Sports parenting is easier said than done. It’s difficult to watch our kids play a sport and not have any control over the outcome. And it’s challenging to stay calm and supportive while helping our kids navigate the terrain of choices available to them. However, if done properly, this experience can be very rewarding.
So hang on, and get ready for a wild, unpredictable ride! This book was written by sports parents and experts forsports parents.
Praise for #HeySportsParents
Dr. Jennifer Fraser
#Heysportparents! doesn’t skip over challenging topics like sports and drugs, concussions, and parents who are “overly zealous.” It gives practical advice on nutrition, safety, and the challenging time of college recruiting. The holistic approach is refreshing and the book is punctuated by hilarious, thought-provoking cartoons. In the first of three sections, Sharkie Zartman offers smart, clear advice. She returns the importance of character-building to the sporting enterprise which reminds us that’s what parenting should be about too.
What I also like is how Sharkie doesn’t mince words. She’s straight to the point: protect your child from abusive coaching, watch out for the dangers of overtraining, burnout, and specializing too soon. These are the issues that strip the fun out of sport and can potentially harm kids. Sharkie jumps right in and deals with them in an honest and child-oriented way. One of the most powerful pieces of advice: listen to what children tell you and respond to their needs as opposed to your own. Sharkie cuts to the chase when she lets parents know that Division 1 coaches have been known to drop a prospect because the parents are such an issue. It’s this honesty from a former professional athlete, coach, parent of elite athletes, and founder of a sports program that makes the book so valuable.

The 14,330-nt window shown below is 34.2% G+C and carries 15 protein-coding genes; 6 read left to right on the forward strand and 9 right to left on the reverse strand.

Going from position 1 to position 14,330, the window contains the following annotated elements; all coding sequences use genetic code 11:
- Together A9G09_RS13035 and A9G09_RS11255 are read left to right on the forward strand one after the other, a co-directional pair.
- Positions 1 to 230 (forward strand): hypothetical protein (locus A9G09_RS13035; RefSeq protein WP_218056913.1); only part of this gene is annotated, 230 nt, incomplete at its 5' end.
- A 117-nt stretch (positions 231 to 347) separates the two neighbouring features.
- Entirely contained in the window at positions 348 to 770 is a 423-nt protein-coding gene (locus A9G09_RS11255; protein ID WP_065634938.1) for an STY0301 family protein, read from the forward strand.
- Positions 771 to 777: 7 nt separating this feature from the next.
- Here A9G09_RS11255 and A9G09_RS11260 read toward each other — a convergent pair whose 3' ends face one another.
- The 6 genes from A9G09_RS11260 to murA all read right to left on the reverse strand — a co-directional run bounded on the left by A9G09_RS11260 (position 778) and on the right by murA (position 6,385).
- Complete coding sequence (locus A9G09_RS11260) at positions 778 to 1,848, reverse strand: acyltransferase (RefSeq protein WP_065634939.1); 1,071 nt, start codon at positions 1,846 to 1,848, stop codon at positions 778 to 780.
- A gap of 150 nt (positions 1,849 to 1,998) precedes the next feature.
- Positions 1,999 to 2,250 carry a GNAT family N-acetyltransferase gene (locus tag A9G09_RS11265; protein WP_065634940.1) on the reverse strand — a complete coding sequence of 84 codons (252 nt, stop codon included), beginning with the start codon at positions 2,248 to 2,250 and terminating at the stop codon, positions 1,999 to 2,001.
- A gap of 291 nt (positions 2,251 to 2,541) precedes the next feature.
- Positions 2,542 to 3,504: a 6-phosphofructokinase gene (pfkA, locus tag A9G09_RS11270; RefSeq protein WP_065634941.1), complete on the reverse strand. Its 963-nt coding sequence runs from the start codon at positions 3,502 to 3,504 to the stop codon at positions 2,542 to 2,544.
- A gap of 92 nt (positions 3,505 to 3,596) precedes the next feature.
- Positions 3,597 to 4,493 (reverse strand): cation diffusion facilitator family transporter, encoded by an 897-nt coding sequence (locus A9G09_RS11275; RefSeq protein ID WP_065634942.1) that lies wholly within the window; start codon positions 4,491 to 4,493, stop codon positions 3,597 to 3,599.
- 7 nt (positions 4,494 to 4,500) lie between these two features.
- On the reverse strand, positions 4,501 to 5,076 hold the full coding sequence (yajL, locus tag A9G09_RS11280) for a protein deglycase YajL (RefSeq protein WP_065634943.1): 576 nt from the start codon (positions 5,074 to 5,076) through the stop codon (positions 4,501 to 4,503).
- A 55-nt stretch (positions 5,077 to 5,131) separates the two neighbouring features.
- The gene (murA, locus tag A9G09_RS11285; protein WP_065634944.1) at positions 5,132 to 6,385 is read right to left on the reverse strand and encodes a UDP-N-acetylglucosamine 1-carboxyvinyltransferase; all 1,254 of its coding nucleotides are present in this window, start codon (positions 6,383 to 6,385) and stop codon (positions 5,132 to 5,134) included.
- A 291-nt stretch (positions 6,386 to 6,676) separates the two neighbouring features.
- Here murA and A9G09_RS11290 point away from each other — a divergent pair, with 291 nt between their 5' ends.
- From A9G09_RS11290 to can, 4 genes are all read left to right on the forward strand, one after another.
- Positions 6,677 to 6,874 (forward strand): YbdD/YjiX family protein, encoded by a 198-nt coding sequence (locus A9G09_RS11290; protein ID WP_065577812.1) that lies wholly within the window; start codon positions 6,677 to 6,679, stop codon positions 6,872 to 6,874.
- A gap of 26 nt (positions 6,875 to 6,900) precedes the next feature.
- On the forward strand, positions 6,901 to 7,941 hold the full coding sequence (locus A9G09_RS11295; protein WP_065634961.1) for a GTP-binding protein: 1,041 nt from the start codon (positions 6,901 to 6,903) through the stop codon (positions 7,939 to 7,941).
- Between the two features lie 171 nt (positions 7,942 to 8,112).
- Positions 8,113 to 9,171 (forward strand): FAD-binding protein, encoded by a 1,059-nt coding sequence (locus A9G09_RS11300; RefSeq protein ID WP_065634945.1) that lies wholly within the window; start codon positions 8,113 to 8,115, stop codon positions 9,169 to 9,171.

Sharkie’s comments on sexual abuse are forthright and powerful as it puts the onus firmly on parents and sport organizations to ensure it does not happen. #Heysportsarents! Is clearly organized so the book can be used as a reference throughout a parent’s experience with their children playing sports.
The second section is by sports medicine specialist Dr. Robert Weil and is equally strong. His approach is also holistic and covers all angles from the mental game of sport performance to a focus on athletes’ feet and ankles as the key to balance and stability. He offers sharp reminders to snap parents out of normalizing behaviour that is unhealthy for children. Case in point: using pain meds or anti-inflammatories to keep athletes playing. Dr. Weil says absolutely NOT. His focus is on rest and rehabilitation. He replaces go-to cures such as icing with up-to-date research and approaches to healing acute injuries. He dares to say bottom line: football, at any age, is not safe. This is why I like this book. It puts kids first. It informs parents on so many different issues and angles and helps them to be the best parent they can be, even when put in the pressure-cooker of having children in sports.
Finally, the third section draws from a number of experts, who are followed by parents who have survived and can tell true tales of struggle and triumph. These short, informed articles finish this excellent book off ideally. You feel at the end as if you are not alone and other parents have paved the way to truly supporting their kids in the sporting world which means you can too. I highly recommend #Heysportsparents! It is a great resource for parents, but also for coaches and sport administrators.